In America’s early colonial period, times were tough and architecture was not foremost on settler’s minds. Survival was the name of the game and the architecture of the time reflected that with simple utilitarian homes.
By 1700, America’s population had grown into the millions and its citizens had begun to attain some wealth for themselves. This prosperity led to a desire for more and nicer things and the architectural trends from Europe began to be imported to the New World by the well to do.
I don’t usually lump two architectural styles together, but the Georgian and Adam styles are so similar that any discussion on one has to reference the other.
The Georgian Style 1700-1780
The first real import to the new colonies was the Georgian style which was a pulled from the Italian Renaissance that had only just reached England by the mid 1600s.
This style was one of the most long lived styles in American history and faded from popularity only after America won her independence from England in the 1780s.
- Entry – Paneled front door capped by an elaborate decorative crown and supported by decorative pilasters. Often with a row of rectangular panes of glass above or incorporated into the door.
- Cornice – Emphasized with decorative moldings, most commonly with toothlike dentils.
- Windows – Almost exclusively double-hung windows in 9/9, 9/12 or 12/12 configuration with wide, thick muntins dividing the panes. Aligned vertically and horizontally in symmetrical rows, never in adjacent pairs. Usually 5 ranked on the front of the house and occasionally 3 and 7 ranked.
Georgian houses were most commonly side gabled homes but there are gambrel roof and hipped roof examples as well as many townhouse versions in old colonial cities across the eastern seaboard.
Sadly, a lot of the Georgian architecture in America was torn down in bigger cities like Boston, New York, and Philadelphia that experienced a lot of growth in the 19th and 20th centuries. The old buildings were torn down to make room for newer structures.
But in towns that experienced relatively little population growth since colonial times there are still awesome examples of Georgian architecture. Town like Newport, RI; Annapolis, MD; Charleston, SC all have loads of this early style of American architecture.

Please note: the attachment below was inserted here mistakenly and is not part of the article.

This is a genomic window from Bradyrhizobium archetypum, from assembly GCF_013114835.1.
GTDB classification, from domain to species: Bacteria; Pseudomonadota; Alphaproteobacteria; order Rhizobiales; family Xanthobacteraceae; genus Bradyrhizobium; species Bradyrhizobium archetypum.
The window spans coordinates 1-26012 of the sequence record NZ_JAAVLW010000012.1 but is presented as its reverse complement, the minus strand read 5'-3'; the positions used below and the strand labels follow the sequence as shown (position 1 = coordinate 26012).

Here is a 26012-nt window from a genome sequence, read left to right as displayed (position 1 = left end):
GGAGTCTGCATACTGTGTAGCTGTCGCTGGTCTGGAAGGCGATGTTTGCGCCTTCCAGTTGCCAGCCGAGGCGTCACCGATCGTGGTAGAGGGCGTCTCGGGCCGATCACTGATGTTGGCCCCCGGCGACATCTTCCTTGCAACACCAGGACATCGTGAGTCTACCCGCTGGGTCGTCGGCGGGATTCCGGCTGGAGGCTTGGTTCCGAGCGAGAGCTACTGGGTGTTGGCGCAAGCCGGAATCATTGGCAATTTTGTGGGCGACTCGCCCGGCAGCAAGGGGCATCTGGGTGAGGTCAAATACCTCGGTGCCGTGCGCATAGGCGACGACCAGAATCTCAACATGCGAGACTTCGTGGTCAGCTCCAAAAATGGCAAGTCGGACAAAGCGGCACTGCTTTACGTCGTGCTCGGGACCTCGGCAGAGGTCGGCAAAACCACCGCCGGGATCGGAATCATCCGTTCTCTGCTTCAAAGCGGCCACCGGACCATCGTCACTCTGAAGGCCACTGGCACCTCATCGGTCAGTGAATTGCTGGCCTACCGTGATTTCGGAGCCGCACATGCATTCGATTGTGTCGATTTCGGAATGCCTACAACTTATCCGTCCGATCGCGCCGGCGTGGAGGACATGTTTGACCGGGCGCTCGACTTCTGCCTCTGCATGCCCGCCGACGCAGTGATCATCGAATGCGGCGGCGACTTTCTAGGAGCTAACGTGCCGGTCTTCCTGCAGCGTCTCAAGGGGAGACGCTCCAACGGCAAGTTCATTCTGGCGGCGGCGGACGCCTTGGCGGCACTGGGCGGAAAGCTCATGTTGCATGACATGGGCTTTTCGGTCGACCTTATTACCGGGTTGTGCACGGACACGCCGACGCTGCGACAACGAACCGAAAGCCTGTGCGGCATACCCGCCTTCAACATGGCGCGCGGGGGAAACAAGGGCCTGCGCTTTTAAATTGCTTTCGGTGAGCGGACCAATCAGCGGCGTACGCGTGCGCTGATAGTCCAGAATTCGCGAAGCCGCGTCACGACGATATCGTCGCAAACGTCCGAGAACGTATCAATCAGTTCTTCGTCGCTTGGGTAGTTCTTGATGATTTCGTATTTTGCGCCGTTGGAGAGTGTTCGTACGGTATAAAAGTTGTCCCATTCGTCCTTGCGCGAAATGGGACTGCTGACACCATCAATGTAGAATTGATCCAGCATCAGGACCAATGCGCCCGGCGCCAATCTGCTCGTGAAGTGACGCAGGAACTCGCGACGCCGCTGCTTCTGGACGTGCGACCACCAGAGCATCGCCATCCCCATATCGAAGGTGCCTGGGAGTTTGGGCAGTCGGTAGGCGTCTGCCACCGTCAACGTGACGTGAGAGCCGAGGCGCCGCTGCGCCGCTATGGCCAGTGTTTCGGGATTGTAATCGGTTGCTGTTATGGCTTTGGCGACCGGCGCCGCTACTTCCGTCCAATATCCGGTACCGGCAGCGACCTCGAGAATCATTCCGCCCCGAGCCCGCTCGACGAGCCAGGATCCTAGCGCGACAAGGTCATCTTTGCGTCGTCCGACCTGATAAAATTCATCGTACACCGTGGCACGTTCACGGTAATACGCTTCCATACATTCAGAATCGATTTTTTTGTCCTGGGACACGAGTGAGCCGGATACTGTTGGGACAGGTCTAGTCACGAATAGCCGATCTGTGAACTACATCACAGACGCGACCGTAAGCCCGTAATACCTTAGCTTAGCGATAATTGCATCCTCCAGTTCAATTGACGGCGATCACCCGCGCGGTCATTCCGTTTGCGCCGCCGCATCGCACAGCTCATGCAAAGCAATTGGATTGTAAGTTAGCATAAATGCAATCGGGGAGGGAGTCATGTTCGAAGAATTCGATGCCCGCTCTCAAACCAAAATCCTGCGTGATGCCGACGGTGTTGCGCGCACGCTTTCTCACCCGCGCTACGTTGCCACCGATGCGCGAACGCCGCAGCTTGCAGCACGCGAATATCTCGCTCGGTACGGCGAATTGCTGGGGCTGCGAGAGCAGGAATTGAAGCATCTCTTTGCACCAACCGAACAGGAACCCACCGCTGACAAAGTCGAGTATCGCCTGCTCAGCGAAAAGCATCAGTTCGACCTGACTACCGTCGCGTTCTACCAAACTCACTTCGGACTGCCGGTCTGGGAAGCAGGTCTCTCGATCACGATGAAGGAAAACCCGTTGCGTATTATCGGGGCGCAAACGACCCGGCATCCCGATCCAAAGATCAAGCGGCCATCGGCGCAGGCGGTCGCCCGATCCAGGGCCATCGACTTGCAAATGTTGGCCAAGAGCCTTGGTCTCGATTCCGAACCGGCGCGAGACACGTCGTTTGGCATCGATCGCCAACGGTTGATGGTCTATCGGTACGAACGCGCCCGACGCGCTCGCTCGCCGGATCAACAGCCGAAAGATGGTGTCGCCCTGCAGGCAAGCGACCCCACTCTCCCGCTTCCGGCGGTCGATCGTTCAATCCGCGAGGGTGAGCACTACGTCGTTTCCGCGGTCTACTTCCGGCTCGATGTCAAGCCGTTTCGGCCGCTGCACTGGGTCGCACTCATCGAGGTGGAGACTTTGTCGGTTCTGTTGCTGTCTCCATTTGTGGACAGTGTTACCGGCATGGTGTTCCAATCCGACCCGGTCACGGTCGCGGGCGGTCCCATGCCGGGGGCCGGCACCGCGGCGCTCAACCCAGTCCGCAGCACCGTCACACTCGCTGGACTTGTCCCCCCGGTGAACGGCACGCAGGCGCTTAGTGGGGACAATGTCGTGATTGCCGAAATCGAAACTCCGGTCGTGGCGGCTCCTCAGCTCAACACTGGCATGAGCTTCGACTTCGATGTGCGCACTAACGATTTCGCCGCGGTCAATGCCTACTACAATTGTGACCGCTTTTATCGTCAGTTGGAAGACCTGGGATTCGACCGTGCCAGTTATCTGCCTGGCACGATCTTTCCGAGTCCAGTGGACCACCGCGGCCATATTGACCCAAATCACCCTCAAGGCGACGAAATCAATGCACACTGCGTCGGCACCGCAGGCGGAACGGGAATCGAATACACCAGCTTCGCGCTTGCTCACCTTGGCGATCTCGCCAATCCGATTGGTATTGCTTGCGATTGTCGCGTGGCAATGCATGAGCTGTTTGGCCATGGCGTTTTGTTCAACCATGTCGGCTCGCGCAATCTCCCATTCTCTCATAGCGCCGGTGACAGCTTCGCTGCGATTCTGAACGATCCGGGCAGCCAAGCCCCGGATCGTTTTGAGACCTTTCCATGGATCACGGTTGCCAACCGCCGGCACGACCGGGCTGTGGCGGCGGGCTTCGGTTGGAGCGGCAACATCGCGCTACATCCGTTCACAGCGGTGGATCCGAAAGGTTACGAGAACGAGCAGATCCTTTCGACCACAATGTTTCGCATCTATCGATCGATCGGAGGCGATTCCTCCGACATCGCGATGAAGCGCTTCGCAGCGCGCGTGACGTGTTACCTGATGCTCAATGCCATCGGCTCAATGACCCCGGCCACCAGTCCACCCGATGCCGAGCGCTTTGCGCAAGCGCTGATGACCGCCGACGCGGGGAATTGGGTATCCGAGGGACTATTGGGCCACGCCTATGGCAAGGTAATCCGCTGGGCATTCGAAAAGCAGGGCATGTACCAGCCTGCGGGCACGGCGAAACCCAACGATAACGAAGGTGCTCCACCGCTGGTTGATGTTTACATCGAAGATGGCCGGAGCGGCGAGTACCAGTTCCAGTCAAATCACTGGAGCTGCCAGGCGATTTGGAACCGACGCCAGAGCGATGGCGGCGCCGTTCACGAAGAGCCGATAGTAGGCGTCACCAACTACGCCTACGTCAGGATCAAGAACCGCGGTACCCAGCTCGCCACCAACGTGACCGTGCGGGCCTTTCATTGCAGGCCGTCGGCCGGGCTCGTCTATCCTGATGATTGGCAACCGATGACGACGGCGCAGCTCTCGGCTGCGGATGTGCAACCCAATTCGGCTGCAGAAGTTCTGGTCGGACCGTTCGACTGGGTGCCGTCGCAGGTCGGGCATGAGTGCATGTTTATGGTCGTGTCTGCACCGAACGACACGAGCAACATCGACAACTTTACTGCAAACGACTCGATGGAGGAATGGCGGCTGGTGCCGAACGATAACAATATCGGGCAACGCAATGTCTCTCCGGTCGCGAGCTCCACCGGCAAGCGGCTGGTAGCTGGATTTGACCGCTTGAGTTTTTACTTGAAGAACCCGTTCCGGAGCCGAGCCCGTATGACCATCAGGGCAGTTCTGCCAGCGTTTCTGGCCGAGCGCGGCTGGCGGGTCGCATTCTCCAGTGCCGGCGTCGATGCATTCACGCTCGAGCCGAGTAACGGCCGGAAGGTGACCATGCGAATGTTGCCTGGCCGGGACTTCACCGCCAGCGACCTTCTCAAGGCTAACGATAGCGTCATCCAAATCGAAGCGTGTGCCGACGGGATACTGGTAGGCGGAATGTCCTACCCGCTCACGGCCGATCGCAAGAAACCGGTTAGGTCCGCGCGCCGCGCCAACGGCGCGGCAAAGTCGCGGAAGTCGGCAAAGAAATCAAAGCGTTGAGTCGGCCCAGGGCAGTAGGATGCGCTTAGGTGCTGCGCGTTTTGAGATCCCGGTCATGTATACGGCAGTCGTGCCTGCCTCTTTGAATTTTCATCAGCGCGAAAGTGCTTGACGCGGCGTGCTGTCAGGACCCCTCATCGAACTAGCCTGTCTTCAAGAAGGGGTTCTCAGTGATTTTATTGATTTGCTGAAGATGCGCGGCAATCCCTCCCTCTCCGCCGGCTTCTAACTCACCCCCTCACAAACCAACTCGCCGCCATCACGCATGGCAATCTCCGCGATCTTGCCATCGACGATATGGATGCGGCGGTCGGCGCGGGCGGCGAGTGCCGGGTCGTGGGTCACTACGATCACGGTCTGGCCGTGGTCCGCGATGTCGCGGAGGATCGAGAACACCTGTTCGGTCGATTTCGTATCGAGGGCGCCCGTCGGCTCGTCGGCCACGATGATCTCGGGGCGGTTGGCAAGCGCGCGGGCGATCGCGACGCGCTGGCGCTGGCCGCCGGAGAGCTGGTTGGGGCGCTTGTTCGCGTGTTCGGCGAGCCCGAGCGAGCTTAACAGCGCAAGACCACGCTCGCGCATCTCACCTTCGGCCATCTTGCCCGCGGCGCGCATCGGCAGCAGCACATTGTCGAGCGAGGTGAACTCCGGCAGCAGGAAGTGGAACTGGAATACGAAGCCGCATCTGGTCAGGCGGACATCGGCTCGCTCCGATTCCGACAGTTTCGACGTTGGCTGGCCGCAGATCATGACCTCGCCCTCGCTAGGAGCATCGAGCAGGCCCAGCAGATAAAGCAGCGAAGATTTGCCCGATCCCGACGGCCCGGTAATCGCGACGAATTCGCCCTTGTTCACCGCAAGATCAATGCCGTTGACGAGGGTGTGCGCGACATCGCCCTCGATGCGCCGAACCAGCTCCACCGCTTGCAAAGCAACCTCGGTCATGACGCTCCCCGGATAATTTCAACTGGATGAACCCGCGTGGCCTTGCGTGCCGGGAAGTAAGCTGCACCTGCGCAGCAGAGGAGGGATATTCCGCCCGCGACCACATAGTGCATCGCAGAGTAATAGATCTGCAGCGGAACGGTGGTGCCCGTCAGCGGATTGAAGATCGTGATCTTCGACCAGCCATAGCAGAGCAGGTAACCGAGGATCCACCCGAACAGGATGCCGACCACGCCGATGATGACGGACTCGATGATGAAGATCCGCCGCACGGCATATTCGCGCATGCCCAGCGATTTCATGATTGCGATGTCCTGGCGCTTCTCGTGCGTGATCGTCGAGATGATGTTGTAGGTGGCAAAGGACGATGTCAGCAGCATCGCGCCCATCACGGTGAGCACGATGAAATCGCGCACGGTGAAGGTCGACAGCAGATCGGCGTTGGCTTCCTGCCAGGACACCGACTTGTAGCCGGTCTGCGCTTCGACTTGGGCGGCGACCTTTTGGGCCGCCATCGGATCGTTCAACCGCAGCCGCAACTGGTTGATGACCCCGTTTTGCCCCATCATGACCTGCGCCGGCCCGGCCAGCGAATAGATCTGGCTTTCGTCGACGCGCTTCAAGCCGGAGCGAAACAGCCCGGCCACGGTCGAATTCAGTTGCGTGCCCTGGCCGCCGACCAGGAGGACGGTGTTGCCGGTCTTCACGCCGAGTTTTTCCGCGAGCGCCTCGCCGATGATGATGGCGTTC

The Adam Style 1780-1820
The Adam style grew out of the work of three brothers who owned the largest architectural practice in Scotland, most notably James and Robert Adam. From my perspective, the Adam style was basically a refinement and embellishing of the preceding Georgian style.
The structure and major components were the same, but the manner in which they were employed was changed.
- Entry – The same paneled door was present but now with a more elaborate elliptical fan light overhead. The pilasters were also more grand and three-dimensional than on Georgian homes.
- Cornice – Similar to the Georgian but with even more dimensionality and detailing.
- Windows – Muntins were thinned down and the configuration was a more standard 6/6 design. Instead of the plain window opening in Georgian style homes Adam style windows often had a decorative frieze or cornice above. Palladian windows are also common in the Adam style.
Both of these styles held sway across much of America until the 1820s when the Greek Revival style came to prominence. These styles are sometimes referred to as the Federal Style since they were popular during the founding of America.
To find any original examples of Georgian and Adam architecture, you’ll have to look to the original 13 colonies and their immediate neighbors. These two styles always make me feel like I’m wandering through an old colonial part of town.
They don’t have the elaborate details of the Queen Anne or the earthy craftsmanship of the American Craftsman. What they give is an air of strength and sturdiness that our burgeoning country needed to display at a time when our survival was still in question to the rest of the world.
To me, these styles are the bedrock of architecture that the rest of our country was built upon.
Founder & Senior Editor
I love old houses, working with my hands, and teaching others the excitment of doing it yourself! Everything is teachable if you only give it the chance.